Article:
New video series to highlight the benefits of the Blue Economy features 10 Canadian voices from the seafood industry

What Canada’s Blue Economy means to fishers and seafood farmers

New video series to highlight the benefits of the Blue Economy features 10 Canadian voices from the seafood industry

By SeaWestNews

The Fisheries Council of Canada and the Canadian Aquaculture Industry Alliance have created a video series to highlight the benefits of the Blue Economy featuring 10 Canadian voices from the seafood industry.

The series showcases how Canadians hope the   Blue Economy   can grow communities, improve sustainability and create long-term economic stability.

“Capturing Canada’s seafood opportunity through the Blue Economy has significant benefits for the 90,000 Canadians working in the seafood industry, including youth and Indigenous communities,” said Paul Lansbergen, President of the  Fisheries Council of Canada (FCC).

“But more than that, it will also act as a driver for a ripple effect of change as Canada reclaims its heritage as a water nation,” he said.

“Creating a sustainable, ocean-driven economy is possible and it starts with the Canadian seafood industry,” said Timothy Kennedy, President & CEO of the Canadian Aquaculture Industry Alliance (CAIA).

FCC and CAIA have created a vision and action plan –  Canada’s Blue Economy Strategy 2040 – to position Canada as a global top three best producer of sustainable seafood by 2040. This plan will capture Canada’s seafood opportunity through the Blue Economy and help realize the dreams presented in the video series.

Canada’s Blue Economy Strategy 2040 has six required actions:

  • Identify a federal department to drive the economic development of the seafood sector and build departmental economic capacity;
  • Like other nations, develop a specific organization within a department with the explicit mandate to sustainably grow the seafood sectors, e.g. the Canadian Seafood Development Council;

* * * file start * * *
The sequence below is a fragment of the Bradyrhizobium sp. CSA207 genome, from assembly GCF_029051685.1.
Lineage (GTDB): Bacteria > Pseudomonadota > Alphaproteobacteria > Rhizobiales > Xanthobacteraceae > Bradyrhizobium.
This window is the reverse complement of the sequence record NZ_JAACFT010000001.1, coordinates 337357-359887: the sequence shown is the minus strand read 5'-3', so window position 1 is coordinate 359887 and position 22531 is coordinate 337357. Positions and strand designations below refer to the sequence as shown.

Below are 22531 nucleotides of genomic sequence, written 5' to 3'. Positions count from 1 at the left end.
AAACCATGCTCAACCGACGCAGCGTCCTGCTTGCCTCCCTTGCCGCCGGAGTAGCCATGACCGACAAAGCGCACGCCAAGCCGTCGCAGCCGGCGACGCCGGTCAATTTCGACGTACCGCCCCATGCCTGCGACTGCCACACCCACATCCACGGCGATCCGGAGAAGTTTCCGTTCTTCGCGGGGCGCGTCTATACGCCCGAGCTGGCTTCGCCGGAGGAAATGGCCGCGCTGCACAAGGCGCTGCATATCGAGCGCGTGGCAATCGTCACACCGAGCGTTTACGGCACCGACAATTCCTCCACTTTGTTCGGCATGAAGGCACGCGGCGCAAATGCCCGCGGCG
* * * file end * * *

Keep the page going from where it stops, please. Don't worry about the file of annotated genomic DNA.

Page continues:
• Develop 5-year action plans, with mandatory reviews/reporting, for the seafood sector; these plans would set growth targets, identify legal and regulatory blockages, and support public education and promotion to sustainably grow the sector;
  • By 2025, through marine-based planning, ensure seafood harvesting/development areas are finalized/clarified;
  •  Expedite the development of a Federal Aquaculture Act; and
  •  Timely completion of the new regulations under the amended Fisheries Act.

The Fisheries Council of Canada (FCC) is the voice of Canada’s wild capture fish and seafood industry while the Canadian Aquaculture Industry Alliance (CAIA) is the national association that speaks for the nation’s seafood farmers.

Image (screenshots taken from the video) shows some of Canada’s seafood industry leaders featured in the video series.

Left top to bottom – Ned Bell, Chef/Owner Naramata Inn, Jesslene Jawanda, Fisheries Division Coordinator at Qikiqtaaluk Corporation and Serge D. Gautreau, VP Operations at Clover Leaf Seafoods Corp.
Centre – Dr. Diane Morrison – Managing Director of Mowi Canada West.
Right top to bottom – Kendra MacDonald the CEO Of Canada’s Ocean Supercluster, Larry Johnson, First Nations relations, communications, commercial fisheries at Nuu-chah-nulth Seafood LP and Christine Penney, VP Sustainability and Public Affairs at Clearwater Seafoods LP.